The Vagrants: A Novel
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Shortlisted for the 2011 International IMPAC Dublin Literary Award
In luminous prose, award-winning author Yiyun Li weaves together the lives of unforgettable characters who are forced to make moral choices, and choices for survival, in China in the late 1970s.
As morning dawns on the provincial city of Muddy River, a spirited young woman, Gu Shan, once a devoted follower of Chairman Mao, has renounced her faith in Communism. Now a political prisoner, she is to be executed for her dissent. While Gu Shan’s distraught mother makes bold decisions, her father begins to retreat into memories. Neither of them imagines that their daughter’s death will have profound and far-reaching effects, in Muddy River and beyond. Among the characters affected are Kai, a beautiful radio announcer who is married to a man from a powerful family; Tong, a lonely seven-year-old boy; and Nini, a hungry young girl. Beijing is being rocked by the Democratic Wall Movement, an anti-Communist groundswell designed to move the country toward a more enlightened and open society, but the government backlash will be severe.
In this spellbinding novel, the brilliant Yiyun Li gives us a powerful and beautiful portrait of human courage and despair in dramatic times.
said, “Teacher Gu, your wife …” “Don’t feel you have to defend her in any way. I know what she did.” “She’s probably an accomplice at most,” Gousheng said. “She’s older and they probably won’t be too harsh on her.” Teacher Gu ignored Gousheng’s effort to comfort him. He drank now with a speed that matched Gousheng’s. “Let me tell you, the worst thing that ever happened in this new China—not that I’m against the new China in any way, but to think of all these women who get to do what they want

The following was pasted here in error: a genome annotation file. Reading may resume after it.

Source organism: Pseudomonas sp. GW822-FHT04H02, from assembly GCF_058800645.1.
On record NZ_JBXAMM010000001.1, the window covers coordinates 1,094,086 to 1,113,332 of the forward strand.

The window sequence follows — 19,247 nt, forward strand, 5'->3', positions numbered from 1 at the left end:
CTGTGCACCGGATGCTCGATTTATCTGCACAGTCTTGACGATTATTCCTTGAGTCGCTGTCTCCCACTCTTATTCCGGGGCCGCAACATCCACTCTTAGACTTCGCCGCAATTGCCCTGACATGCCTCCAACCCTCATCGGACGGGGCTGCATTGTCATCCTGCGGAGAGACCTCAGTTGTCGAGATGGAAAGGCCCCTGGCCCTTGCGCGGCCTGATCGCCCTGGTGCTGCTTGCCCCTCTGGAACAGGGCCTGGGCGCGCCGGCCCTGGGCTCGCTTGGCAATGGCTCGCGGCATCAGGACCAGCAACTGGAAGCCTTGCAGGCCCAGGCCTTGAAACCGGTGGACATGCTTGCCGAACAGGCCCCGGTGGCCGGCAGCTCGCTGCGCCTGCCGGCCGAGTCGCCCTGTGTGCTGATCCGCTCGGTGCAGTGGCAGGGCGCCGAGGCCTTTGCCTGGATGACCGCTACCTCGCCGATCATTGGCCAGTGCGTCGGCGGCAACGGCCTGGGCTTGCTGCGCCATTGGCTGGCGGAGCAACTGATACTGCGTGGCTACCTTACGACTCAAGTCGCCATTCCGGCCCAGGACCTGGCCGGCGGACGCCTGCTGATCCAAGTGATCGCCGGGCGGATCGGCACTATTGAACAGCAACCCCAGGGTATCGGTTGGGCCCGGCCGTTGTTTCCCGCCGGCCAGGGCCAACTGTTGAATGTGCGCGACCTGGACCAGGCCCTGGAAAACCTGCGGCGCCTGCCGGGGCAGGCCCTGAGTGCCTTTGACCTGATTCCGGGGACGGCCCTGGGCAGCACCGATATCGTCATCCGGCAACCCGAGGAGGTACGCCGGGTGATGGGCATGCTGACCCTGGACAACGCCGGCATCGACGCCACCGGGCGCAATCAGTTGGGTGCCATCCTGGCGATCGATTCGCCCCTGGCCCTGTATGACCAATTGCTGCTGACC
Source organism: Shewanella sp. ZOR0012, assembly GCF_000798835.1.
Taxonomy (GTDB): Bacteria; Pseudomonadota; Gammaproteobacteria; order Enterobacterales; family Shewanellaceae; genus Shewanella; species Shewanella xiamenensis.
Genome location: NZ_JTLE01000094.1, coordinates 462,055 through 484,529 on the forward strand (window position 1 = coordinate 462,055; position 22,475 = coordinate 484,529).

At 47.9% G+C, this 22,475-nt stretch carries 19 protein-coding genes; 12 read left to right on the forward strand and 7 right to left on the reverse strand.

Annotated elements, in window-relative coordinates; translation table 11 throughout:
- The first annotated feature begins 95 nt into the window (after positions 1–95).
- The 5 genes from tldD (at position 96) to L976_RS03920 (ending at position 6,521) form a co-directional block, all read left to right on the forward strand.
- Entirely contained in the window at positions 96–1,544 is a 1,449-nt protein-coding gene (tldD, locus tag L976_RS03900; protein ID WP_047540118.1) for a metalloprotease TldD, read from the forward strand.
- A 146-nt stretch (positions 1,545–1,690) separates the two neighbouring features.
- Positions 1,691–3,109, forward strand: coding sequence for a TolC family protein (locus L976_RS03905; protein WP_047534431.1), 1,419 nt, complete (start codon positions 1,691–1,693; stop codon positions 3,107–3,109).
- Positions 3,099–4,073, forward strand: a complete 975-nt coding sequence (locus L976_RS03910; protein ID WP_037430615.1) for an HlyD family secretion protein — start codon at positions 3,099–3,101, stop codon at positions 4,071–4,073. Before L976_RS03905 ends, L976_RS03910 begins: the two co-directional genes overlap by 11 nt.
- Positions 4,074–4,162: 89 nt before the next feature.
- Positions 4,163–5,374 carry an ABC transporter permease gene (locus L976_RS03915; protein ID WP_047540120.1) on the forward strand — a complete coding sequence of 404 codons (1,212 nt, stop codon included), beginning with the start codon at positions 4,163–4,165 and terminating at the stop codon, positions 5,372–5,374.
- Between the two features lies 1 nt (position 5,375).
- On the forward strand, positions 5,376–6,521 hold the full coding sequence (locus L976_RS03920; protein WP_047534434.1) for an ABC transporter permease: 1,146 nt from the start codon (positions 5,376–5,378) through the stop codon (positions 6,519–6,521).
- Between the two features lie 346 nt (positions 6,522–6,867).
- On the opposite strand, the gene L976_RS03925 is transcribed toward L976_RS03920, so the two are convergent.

ruin your future and Ming-Ming’s.” Kai shook her head slowly. “Do you want me to write a draft for you? You need only to sign.” Kai had long ago stopped loving the man in front of her; perhaps she had never loved him. But she felt an urge to hug him as a mother would, to comfort a child who had tried hard to act like a brave man. Han broke down again in her arms, and she let him bury his face in her hair, feeling the dampness on her collar. Nobody would love her as much as he did, she
walking side by side with the boy. “Now you’re following me,” Tong said. “It just so happened that I changed my mind and decided to go in that direction too,” Bashi said, and winked. Tong flushed with anger. What a shameless grown-up; even a five-year-old would know more of the rules of the world. “I don’t want to walk with you,” Tong said. “Stop following me.” “I want to walk with you,” said Bashi, affecting a child’s voice. “There’s no law that says I can’t walk with you.” “But you don’t
for the nation’s well-being. Her voice, soft and clear, sounded reassuring; after all, was she not the official news announcer? Some people, once they had talked to Kai, changed their minds and signed the petition. “Hey, are you deaf?” Bashi said to Tong. “I’m asking you a question.” “What did you say?” “How long is the line now? I can’t even lift my head because of you.” “Still very long.” “How many people do you see?” Tong tried to count. “Sixty, maybe eighty. It’s hard to count. They’re
The man behind the table, a new teacher at Tong’s school— although he did not recognize Tong—replied that it was not for browsing. “But we’re also here to sign, aren’t we, little brother?” Bashi said to Tong. “Didn’t your parents say you represent them here? By the way,” he said to the man, “the boy is a student of yours.” The man turned to Tong. “Do you go to Red Star?” Tong nodded. “And didn’t you just beg me to let you come and sign the petition?” Bashi said, and turned to the man. “He’s a